In response to The Tyee’s questions about the co-op closure, Atira said that its “primary focus is on providing supportive housing to women, children and gender-diverse individuals” and that the non-profit has financially supported the housing co-op since it opened in 2021.

The co-op was supposed to become self-supporting, but “it has become clear that this is not achievable,” Tyler Pronyk, a public relations contractor, wrote in an email to The Tyee on behalf of Atira.

Unlike most other housing co-operatives that either own their own buildings on leased land or own both the land and the building, Atira leases the building from a family-owned company in Vancouver that owns several other properties. The 31-unit building, located in Vancouver’s Gastown neighbourhood, is worth $15.5 million, according to BC Assessment. The Tyee contacted the owners of the property for comment on this story, but did not hear back by press time.

Armstrong said that while it’s not common for housing co-ops to lease buildings from a private owner, there are several other examples of co-ops with a similar arrangement. Most co-ops fund their rent subsidies for lower-income members through government funding for that purpose, or from their own rental revenues.

The lease for the Gastown building will be expiring later this year, and Atira is expecting it will have to pay more for a new lease, according to the statement Pronyk sent.

“The decision was made after much consideration and evaluation to wind down operations given this type of housing falls outside of our primary focus to provide supportive housing,” Pronyk said.

Pronyk said residents of the co-op will be assisted to find other housing, including in Atira’s portfolio and through BC Housing.

Speaking to the Vancouver Sun, Abbott had previously explained that money to subsidize rents at the co-op came from a budget surplus. That surplus occurred because Atira had been unable to fill several jobs during the pandemic, Abbott said.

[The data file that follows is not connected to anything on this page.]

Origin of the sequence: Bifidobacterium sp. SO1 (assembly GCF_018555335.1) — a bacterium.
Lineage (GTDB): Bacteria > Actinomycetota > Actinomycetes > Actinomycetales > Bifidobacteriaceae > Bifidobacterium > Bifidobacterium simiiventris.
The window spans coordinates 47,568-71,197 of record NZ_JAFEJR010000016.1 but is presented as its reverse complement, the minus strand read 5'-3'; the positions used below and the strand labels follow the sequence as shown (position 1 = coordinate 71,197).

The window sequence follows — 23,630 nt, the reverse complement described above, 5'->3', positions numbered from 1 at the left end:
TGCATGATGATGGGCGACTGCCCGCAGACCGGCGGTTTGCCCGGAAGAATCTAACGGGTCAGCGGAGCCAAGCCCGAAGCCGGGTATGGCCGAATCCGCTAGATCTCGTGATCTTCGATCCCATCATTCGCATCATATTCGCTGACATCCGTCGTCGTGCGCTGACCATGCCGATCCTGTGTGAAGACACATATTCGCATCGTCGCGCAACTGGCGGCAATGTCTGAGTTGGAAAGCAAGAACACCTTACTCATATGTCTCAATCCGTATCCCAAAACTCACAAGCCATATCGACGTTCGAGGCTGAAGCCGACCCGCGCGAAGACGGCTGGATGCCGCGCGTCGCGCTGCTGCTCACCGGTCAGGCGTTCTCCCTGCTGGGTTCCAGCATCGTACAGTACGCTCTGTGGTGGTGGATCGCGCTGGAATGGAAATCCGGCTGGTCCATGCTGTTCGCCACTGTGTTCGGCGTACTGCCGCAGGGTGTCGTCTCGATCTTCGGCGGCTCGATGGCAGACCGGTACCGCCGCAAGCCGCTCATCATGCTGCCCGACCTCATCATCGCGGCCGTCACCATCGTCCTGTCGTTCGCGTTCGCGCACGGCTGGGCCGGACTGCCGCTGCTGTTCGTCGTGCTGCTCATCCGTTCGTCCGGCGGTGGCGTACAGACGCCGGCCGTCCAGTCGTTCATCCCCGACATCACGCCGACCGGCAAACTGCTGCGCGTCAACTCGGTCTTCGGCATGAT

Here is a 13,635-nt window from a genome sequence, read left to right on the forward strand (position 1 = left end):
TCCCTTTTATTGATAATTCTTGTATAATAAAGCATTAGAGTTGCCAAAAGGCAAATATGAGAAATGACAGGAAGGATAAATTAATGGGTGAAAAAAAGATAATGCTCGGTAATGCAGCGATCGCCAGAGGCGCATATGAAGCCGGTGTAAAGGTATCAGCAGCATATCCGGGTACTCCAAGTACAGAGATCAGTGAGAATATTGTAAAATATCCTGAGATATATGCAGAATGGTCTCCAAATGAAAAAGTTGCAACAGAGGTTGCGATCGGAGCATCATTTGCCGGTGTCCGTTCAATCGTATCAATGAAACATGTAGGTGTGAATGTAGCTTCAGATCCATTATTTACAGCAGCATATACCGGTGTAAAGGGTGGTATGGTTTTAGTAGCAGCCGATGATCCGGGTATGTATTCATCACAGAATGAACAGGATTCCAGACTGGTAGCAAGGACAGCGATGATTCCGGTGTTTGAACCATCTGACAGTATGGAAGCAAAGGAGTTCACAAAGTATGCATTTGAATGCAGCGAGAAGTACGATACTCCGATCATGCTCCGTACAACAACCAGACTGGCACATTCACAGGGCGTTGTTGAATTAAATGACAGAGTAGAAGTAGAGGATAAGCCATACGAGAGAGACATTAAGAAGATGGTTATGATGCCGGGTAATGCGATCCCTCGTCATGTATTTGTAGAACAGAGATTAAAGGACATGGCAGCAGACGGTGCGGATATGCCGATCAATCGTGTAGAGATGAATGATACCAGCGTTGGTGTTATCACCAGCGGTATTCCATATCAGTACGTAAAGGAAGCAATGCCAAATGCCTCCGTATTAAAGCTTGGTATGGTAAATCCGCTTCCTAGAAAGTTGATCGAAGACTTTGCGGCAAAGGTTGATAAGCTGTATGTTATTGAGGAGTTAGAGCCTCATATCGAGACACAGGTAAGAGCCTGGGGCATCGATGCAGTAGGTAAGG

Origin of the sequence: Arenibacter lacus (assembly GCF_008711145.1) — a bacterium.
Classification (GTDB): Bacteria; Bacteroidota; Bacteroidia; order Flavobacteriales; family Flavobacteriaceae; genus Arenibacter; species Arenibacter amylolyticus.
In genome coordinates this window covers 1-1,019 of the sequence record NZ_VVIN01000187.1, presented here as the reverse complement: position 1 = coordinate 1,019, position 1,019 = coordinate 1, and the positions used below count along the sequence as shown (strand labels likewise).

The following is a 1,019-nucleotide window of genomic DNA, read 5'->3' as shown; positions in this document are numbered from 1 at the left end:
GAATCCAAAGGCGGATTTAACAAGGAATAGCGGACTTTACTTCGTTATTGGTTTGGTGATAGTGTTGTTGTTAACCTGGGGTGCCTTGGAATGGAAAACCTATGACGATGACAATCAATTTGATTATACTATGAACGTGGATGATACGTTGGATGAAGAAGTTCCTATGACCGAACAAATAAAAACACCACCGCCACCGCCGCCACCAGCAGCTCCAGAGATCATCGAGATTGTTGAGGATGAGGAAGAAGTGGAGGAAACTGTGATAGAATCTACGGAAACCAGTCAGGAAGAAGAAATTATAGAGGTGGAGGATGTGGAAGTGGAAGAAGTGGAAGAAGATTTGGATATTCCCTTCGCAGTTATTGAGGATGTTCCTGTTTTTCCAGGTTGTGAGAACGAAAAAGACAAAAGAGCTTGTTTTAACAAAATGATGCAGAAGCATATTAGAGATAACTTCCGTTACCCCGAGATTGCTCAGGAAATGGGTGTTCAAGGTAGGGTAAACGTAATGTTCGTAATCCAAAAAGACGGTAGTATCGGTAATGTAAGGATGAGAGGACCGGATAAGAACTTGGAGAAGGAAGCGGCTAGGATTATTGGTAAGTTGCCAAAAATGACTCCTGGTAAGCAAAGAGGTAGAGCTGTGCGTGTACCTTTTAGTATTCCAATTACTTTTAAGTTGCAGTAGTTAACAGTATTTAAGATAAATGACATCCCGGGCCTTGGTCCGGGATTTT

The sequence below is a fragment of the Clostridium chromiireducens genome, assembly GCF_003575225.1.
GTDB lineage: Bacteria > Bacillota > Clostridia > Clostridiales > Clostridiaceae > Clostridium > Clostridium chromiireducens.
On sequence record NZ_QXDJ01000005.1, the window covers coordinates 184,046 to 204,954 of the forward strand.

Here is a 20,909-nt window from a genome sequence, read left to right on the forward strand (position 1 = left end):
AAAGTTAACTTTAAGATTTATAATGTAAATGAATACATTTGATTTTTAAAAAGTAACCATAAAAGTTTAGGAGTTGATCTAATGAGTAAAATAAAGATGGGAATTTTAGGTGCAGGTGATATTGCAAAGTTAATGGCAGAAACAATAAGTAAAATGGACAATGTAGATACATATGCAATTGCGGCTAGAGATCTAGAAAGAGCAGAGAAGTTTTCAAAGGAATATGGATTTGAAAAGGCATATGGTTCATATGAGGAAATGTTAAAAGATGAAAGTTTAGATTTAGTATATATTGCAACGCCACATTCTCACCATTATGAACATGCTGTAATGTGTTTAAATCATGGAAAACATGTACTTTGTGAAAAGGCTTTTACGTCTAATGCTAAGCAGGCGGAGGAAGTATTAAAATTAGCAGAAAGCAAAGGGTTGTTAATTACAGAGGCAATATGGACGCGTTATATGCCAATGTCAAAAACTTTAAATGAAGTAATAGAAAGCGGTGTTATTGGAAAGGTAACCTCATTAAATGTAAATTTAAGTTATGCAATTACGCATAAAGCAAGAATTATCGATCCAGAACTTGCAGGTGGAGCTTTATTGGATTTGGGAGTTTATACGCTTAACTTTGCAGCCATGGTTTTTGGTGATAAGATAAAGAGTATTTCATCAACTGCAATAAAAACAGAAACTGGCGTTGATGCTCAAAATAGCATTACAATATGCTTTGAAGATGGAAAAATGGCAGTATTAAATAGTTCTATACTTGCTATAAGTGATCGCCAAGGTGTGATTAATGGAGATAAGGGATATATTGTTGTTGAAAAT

The Tyee has clarified with Atira and BC Housing that the surplus Abbott was talking about was from Atira Development Society, and did not include funding from BC Housing.

The Tyee has previously reported on Atira workers’ concerns about low wages and a lack of training to do the challenging job of managing SROs filled with high-needs residents. Currently, front-desk workers at Atira Property Management make $17.03 an hour; that rises to $17.87 an hour after 1,920 hours worked, according to a recently posted job position.

In 2023, workers at Atira Women’s Resource Society unionized with the BC General Employees' Union, a union that already represented employees at Atira Property Management Inc.

The union lobbied the provincial government to include Atira Women’s Resource Society workers in a collective agreement called the Community Subsector Association Collective Agreement (Community Health) that already includes other supportive housing workers. But according to the BCGEU, the government opted to place AWRS workers under the Community Social Services agreement. That union says that means AWRS workers will continue to make lower wages then their peers at organizations such as PHS Community Services Society and RainCity Housing.

The union declined to comment for this story.  [Tyee]